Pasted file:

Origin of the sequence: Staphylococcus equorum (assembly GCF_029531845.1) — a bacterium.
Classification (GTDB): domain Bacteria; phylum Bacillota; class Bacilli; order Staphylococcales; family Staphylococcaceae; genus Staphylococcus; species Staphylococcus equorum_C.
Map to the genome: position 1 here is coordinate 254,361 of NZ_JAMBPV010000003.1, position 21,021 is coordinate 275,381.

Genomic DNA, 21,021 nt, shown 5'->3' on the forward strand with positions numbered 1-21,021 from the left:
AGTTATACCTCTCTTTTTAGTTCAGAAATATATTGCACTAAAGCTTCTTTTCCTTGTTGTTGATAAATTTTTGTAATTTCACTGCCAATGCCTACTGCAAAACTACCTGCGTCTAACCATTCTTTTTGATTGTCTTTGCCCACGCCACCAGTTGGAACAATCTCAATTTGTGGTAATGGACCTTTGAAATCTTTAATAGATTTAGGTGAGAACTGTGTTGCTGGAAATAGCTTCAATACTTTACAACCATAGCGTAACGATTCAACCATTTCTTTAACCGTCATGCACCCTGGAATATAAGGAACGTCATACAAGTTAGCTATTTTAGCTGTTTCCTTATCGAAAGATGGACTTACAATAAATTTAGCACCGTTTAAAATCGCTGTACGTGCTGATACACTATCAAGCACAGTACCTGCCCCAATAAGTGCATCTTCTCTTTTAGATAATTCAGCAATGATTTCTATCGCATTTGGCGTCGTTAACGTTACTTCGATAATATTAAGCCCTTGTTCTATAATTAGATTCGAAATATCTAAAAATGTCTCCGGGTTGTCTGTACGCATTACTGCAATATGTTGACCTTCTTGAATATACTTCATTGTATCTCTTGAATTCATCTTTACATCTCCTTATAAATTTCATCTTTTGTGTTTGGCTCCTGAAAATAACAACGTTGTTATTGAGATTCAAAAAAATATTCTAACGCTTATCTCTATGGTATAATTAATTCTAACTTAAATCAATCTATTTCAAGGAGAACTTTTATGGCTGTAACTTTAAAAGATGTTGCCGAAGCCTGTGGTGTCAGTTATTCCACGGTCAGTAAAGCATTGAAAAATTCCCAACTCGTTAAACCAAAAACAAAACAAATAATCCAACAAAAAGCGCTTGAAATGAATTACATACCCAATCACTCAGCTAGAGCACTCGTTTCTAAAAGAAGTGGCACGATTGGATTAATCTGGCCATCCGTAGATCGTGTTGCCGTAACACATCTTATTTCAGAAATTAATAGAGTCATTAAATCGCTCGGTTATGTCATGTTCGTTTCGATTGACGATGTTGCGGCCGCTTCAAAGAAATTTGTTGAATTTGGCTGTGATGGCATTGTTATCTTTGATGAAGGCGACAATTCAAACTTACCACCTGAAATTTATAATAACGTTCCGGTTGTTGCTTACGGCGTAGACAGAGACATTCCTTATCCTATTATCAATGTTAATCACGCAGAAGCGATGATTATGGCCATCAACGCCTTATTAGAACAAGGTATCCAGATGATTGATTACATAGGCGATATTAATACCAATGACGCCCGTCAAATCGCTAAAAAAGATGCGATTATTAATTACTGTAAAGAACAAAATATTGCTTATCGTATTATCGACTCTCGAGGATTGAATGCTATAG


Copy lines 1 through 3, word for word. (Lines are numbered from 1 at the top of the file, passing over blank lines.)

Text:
Origin of the sequence: Staphylococcus equorum (assembly GCF_029531845.1) — a bacterium.
Classification (GTDB): domain Bacteria; phylum Bacillota; class Bacilli; order Staphylococcales; family Staphylococcaceae; genus Staphylococcus; species Staphylococcus equorum_C.
Map to the genome: position 1 here is coordinate 254,361 of NZ_JAMBPV010000003.1, position 21,021 is coordinate 275,381.